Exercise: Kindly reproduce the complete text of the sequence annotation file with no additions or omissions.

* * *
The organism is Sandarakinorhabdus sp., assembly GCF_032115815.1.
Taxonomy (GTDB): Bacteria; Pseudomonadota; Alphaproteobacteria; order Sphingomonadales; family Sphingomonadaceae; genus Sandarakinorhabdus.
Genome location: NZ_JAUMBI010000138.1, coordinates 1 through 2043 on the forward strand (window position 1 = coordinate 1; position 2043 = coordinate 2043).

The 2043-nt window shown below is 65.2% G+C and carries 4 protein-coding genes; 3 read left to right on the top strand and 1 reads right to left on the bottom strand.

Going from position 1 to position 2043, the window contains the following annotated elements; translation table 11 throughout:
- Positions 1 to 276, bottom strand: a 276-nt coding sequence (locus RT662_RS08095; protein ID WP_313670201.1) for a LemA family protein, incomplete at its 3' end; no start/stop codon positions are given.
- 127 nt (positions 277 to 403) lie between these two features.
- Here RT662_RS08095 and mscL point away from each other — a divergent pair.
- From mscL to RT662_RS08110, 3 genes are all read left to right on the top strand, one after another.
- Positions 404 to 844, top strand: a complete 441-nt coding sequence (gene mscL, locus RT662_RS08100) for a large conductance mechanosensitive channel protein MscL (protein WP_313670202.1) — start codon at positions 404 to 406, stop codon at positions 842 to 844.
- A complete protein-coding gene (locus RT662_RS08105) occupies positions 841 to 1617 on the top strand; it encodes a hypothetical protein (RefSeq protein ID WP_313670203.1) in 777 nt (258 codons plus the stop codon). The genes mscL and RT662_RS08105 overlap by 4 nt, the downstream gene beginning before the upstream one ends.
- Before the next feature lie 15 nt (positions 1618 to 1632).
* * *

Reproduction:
The organism is Sandarakinorhabdus sp., assembly GCF_032115815.1.
Taxonomy (GTDB): Bacteria; Pseudomonadota; Alphaproteobacteria; order Sphingomonadales; family Sphingomonadaceae; genus Sandarakinorhabdus.
Genome location: NZ_JAUMBI010000138.1, coordinates 1 through 2043 on the forward strand (window position 1 = coordinate 1; position 2043 = coordinate 2043).

The 2043-nt window shown below is 65.2% G+C and carries 4 protein-coding genes; 3 read left to right on the top strand and 1 reads right to left on the bottom strand.

Going from position 1 to position 2043, the window contains the following annotated elements; translation table 11 throughout:
- Positions 1 to 276, bottom strand: a 276-nt coding sequence (locus RT662_RS08095; protein ID WP_313670201.1) for a LemA family protein, incomplete at its 3' end; no start/stop codon positions are given.
- 127 nt (positions 277 to 403) lie between these two features.
- Here RT662_RS08095 and mscL point away from each other — a divergent pair.
- From mscL to RT662_RS08110, 3 genes are all read left to right on the top strand, one after another.
- Positions 404 to 844, top strand: a complete 441-nt coding sequence (gene mscL, locus RT662_RS08100) for a large conductance mechanosensitive channel protein MscL (protein WP_313670202.1) — start codon at positions 404 to 406, stop codon at positions 842 to 844.
- A complete protein-coding gene (locus RT662_RS08105) occupies positions 841 to 1617 on the top strand; it encodes a hypothetical protein (RefSeq protein ID WP_313670203.1) in 777 nt (258 codons plus the stop codon). The genes mscL and RT662_RS08105 overlap by 4 nt, the downstream gene beginning before the upstream one ends.
- Before the next feature lie 15 nt (positions 1618 to 1632).